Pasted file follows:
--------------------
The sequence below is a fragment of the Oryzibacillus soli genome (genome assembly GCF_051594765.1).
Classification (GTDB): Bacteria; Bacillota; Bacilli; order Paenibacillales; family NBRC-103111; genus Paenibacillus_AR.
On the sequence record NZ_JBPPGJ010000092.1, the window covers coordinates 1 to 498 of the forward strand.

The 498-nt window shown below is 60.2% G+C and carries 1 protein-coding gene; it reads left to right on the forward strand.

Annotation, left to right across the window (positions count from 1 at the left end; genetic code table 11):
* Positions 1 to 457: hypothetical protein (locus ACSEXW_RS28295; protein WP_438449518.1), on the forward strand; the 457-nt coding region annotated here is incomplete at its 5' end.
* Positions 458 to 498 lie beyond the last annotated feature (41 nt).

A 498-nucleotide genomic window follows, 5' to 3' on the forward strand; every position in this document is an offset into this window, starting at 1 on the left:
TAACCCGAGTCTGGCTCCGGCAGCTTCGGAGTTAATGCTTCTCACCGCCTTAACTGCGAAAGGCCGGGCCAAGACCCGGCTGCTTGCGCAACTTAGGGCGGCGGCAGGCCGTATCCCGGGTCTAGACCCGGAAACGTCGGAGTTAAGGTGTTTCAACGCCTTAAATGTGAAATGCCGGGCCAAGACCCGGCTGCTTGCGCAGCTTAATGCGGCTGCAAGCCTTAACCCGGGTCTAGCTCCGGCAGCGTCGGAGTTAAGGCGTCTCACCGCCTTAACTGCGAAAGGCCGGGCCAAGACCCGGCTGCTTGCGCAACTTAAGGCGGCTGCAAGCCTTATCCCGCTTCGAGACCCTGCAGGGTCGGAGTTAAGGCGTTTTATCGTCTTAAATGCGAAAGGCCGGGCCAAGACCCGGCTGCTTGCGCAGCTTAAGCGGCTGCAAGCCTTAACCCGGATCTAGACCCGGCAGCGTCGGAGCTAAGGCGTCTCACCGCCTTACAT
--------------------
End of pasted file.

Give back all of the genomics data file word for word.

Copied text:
The sequence below is a fragment of the Oryzibacillus soli genome (genome assembly GCF_051594765.1).
Classification (GTDB): Bacteria; Bacillota; Bacilli; order Paenibacillales; family NBRC-103111; genus Paenibacillus_AR.
On the sequence record NZ_JBPPGJ010000092.1, the window covers coordinates 1 to 498 of the forward strand.

The 498-nt window shown below is 60.2% G+C and carries 1 protein-coding gene; it reads left to right on the forward strand.

Annotation, left to right across the window (positions count from 1 at the left end; genetic code table 11):
* Positions 1 to 457: hypothetical protein (locus ACSEXW_RS28295; protein WP_438449518.1), on the forward strand; the 457-nt coding region annotated here is incomplete at its 5' end.
* Positions 458 to 498 lie beyond the last annotated feature (41 nt).

A 498-nucleotide genomic window follows, 5' to 3' on the forward strand; every position in this document is an offset into this window, starting at 1 on the left:
TAACCCGAGTCTGGCTCCGGCAGCTTCGGAGTTAATGCTTCTCACCGCCTTAACTGCGAAAGGCCGGGCCAAGACCCGGCTGCTTGCGCAACTTAGGGCGGCGGCAGGCCGTATCCCGGGTCTAGACCCGGAAACGTCGGAGTTAAGGTGTTTCAACGCCTTAAATGTGAAATGCCGGGCCAAGACCCGGCTGCTTGCGCAGCTTAATGCGGCTGCAAGCCTTAACCCGGGTCTAGCTCCGGCAGCGTCGGAGTTAAGGCGTCTCACCGCCTTAACTGCGAAAGGCCGGGCCAAGACCCGGCTGCTTGCGCAACTTAAGGCGGCTGCAAGCCTTATCCCGCTTCGAGACCCTGCAGGGTCGGAGTTAAGGCGTTTTATCGTCTTAAATGCGAAAGGCCGGGCCAAGACCCGGCTGCTTGCGCAGCTTAAGCGGCTGCAAGCCTTAACCCGGATCTAGACCCGGCAGCGTCGGAGCTAAGGCGTCTCACCGCCTTACAT